Well, that didn’t take long.
Just hours after Donald Trump told the audience at the National Prayer Breakfast that he would “get rid of and totally destroy the Johnson Amendment,” Republican legislators have filed a bill to do just that. If passed, it would give pastors the ability to endorse candidates from the pulpit while keeping their tax-exempt status.
“Our Nation was built on the foundation that freedom of speech and freedom of religion are unalienable rights. For too long, the IRS has used the Johnson Amendment to silence and threaten religious institutions and charitable entities. As a minister who has experienced intimidation from the IRS firsthand, I know just how important it is to ensure that our churches and nonprofit organizations are allowed the same fundamental rights as every citizen of this great Nation. I’m proud that our legislation accomplishes just that, because America is stronger and better when all of our citizens are free to express their convictions. I am also heartened that President Trump reaffirmed his commitment to repealing Johnson at this morning’s National Prayer Breakfast and look forward to working with him to make repeal a reality.”
As I wrote earlier, repealing the Johnson Amendment would be a horrible idea — not just for our society, but for the church, too. Religious organizations already have the luxury of not paying taxes, and one of the requirements of that perk (just as with all non=profits) is that they don’t get to endorse candidates for political office. They can speak out against marriage equality, abortion, sex education, evolution, etc. all they want… but pastors can’t tell their congregations, “Jesus wants you to vote for the Republican, so go do it.”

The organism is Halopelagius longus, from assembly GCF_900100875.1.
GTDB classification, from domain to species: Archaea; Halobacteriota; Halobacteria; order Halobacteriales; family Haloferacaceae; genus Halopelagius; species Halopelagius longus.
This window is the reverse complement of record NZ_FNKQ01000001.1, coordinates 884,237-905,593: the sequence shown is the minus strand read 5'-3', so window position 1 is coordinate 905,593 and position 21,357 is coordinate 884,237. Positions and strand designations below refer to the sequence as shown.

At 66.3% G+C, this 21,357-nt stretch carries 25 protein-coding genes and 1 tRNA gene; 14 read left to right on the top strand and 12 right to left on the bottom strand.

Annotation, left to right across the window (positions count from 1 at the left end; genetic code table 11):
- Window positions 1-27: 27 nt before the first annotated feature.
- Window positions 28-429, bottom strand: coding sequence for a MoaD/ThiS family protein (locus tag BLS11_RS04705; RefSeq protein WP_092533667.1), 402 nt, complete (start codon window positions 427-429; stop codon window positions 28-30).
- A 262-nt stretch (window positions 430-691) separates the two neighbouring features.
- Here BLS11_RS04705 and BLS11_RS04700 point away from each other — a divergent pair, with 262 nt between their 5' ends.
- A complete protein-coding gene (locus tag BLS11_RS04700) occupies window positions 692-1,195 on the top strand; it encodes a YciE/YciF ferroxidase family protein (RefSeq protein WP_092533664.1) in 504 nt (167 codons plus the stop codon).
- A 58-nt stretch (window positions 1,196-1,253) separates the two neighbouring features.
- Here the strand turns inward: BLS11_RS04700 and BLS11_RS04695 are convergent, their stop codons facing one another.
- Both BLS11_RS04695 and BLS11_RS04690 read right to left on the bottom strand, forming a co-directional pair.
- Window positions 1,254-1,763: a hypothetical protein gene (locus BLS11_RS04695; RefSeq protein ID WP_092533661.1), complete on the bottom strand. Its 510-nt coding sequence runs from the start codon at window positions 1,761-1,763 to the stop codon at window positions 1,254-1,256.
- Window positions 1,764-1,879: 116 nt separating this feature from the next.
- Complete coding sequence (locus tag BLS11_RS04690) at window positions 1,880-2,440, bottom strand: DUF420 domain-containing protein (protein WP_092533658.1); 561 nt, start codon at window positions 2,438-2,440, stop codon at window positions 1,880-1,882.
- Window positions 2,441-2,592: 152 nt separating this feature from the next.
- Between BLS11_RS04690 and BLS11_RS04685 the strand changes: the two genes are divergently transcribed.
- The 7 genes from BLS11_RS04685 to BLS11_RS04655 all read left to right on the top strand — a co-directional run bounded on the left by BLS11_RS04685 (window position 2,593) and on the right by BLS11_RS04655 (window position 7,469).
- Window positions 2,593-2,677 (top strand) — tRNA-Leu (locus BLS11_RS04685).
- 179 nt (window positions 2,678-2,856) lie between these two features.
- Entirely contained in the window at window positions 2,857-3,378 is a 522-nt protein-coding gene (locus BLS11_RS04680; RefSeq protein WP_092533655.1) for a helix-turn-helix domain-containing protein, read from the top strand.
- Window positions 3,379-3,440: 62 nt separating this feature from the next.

If the Amendment did get repealed, and churches became political arenas, it’s hard to think some churches would ever do anything but promote candidates. Every service would become an in-person political ad. I doubt that’s the game pastors want to play since they see their calling as being above petty politics.
Pastors could easily give up their tax exemptions and start directing people to the polls. There’s a reason they don’t do that. But conservative Christians want it both ways and Trump and his allies in Congress want to give it to them.
The Secular Coalition for America’s Larry Decker also explained why this is such a bad idea:
The repeal of the Johnson Amendment would unleash a new wave of dark money into the political system, effectively transforming houses of worship into the equivalent of religious Super PACS.
Incidentally, Rep. Walter B. Jones (R-NC) already filed a bill to repeal the Johnson Amendment on the first day of the new Congress. I guess we’re just ignoring that one now.